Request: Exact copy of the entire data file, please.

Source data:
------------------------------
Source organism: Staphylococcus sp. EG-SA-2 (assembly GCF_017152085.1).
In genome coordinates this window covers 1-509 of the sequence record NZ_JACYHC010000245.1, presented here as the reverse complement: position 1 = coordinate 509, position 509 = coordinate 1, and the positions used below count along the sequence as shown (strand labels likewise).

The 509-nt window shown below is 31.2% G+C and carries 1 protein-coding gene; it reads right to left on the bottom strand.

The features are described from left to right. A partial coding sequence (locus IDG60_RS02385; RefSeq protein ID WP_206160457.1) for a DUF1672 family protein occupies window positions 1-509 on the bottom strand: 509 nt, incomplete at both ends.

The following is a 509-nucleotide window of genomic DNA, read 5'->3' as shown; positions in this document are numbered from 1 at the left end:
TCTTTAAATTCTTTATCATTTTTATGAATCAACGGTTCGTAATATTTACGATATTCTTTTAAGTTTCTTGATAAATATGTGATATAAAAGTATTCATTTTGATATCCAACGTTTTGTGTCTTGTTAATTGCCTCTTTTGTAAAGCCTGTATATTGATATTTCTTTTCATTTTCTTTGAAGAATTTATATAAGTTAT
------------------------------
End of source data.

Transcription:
Source organism: Staphylococcus sp. EG-SA-2 (assembly GCF_017152085.1).
In genome coordinates this window covers 1-509 of the sequence record NZ_JACYHC010000245.1, presented here as the reverse complement: position 1 = coordinate 509, position 509 = coordinate 1, and the positions used below count along the sequence as shown (strand labels likewise).

The 509-nt window shown below is 31.2% G+C and carries 1 protein-coding gene; it reads right to left on the bottom strand.

The features are described from left to right. A partial coding sequence (locus IDG60_RS02385; RefSeq protein ID WP_206160457.1) for a DUF1672 family protein occupies window positions 1-509 on the bottom strand: 509 nt, incomplete at both ends.

The following is a 509-nucleotide window of genomic DNA, read 5'->3' as shown; positions in this document are numbered from 1 at the left end:
TCTTTAAATTCTTTATCATTTTTATGAATCAACGGTTCGTAATATTTACGATATTCTTTTAAGTTTCTTGATAAATATGTGATATAAAAGTATTCATTTTGATATCCAACGTTTTGTGTCTTGTTAATTGCCTCTTTTGTAAAGCCTGTATATTGATATTTCTTTTCATTTTCTTTGAAGAATTTATATAAGTTAT